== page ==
The problem is that, in reality, there’s actually very little in the world we can control — and wanting everything to be planned and organised is part of the problem, not the solution.

We can influence things, we can predict things, we can even imagine things that eventually do happen, but there are few things we can actually control.

How having a rock on my desk helps me let go of control

Ok, let me explain this rock…

I was listening to Jenny Odell, author of How to Do Nothing, speak to Dan Harris on his podcast.

She was talking about how she escapes the need to always do things, and always fill her time productively. It’s a way for her to not feel like everything needs to be tracked, measured, or optimised. And she taps into that by going out into nature, and watching birds, following bees, contemplating the plants and the landscape and the rocks…

But the rocks are what caught my attention: Rocks are a product of millions and millions of years of processes and materials interacting with each other, none of which we had any influence on at all. Whether we like it or not, we cannot control a rock.

Just think about that for a second: This little tiny rock (or even that big huge mountain) came out of millions, if not billions of years of stuff happening, completely unrelated to my life, my existence, my schedule… The world, and this rock, carry on regardless of whether I achieved this week’s tasks or not.

So, when I look at this rock on my desk, I think about life on a geological timeline. It’s a scale I can barely comprehend, and that makes it easier to see how insanely, and cosmically microscopic I am.

This isn’t meant as a nihilistic, carpe diem, “nothing matters anymore” alternative to habits and routines. Both of those things are still great and I still do them! Rather, it’s meant to be a reminder for myself that missing a day of my routine, or loosening my schedule a little but is OK, if not completely natural. That control I think it gives me isn’t real if I just zoom out even slightly, and look at my impact on the timeline of this rock, or even of the timeline of this universe.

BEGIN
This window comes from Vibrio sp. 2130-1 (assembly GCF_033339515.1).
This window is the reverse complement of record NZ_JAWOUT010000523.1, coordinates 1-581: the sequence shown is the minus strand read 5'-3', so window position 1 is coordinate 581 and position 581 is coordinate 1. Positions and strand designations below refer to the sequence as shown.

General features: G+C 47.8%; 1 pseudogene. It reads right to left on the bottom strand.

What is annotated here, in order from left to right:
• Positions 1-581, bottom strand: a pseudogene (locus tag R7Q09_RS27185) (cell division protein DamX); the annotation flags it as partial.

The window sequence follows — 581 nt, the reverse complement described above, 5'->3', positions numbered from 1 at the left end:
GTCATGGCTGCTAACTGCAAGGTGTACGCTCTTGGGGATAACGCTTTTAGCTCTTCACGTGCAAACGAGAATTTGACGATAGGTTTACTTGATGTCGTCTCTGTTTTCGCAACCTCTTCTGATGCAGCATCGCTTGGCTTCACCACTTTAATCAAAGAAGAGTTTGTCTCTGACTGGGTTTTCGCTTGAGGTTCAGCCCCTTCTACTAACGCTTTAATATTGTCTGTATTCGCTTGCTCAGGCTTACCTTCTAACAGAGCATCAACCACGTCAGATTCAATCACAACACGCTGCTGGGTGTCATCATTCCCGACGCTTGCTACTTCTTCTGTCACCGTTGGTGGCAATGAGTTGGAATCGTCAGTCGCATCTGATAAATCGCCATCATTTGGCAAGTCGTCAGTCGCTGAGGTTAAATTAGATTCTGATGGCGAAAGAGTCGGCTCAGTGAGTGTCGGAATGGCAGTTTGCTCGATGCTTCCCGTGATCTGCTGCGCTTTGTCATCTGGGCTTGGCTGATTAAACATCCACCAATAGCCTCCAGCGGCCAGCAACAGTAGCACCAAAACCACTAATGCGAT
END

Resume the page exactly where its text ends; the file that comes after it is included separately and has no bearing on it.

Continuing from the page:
Here are some small, daily practices I’m trying, in order to become more comfortable with letting go of control:

Don’t set any alarms: My boyfriend does this a lot, and it’s inspiring me to try it more often. Weekends are easy, but if I don’t set an alarm on a weekday — when there are things I “need” to do — I’m able to give in to my biological clock. So what if I’m 15 minutes late to work, or start my schedule an hour later than normal? Next year, I will have forgotten about that completely. If my body needs sleep, I want to let it rest. I’m handing over control to my brain.

Eat when I’m hungry: Mealtimes are constructions of the Industrial Revolution. “Skipping breakfast” is a societal taboo, and can cause more stress than necessary. I’m trying to listen to my body more: I eat when I’m hungry, and don’t try stick to a strict regimen. This makes me less stressed about taking lunch at 12 or eating dinner at 7pm sharp. I’m handing over control to my gut.

Only schedule one or two things a day: I have a tendency to bulk up my calendar with hour-by-hour to dos. Everything has a time, and a day. So, I’ve started setting tasks I want to get done in the week, and not worrying so much about the exact time and day I do them. This lets me be more open to unforeseen things, and more flexible in getting those tasks done. I’m handing over control to whatever happens that day. ( Actually, I think I might turn this into its own blog post soon!)

Spend time doing nothing: Instead of using free-time to do more stuff, I’m trying to lean into being comfortable with not doing anything at all. Every day, I try carve out some time to just sit and do nothing. To just let time pass, unoptimised. It helps me give in to just letting go of the feeling of always being busy and always needing to be on time, on track, on schedule… I’m handing over control to time.

— —
If the loci of control I seek serve me, that’s great. But the minute I notice that I’m serving them, I think about the rock on my desk. Glancing at this little geological artefact every so often helps me let go of control a little, and face the unpredictability of life with a little more gusto, and a little less anxiety.

Originally published at http://dothedailywork.com on February 14, 2021.

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Jomiro Eming

Jomiro Eming

I’m a freelance graphic designer & illustrator, and run a blog called The Daily Work, where I talk about the lessons I learn about growth. I also hate celery.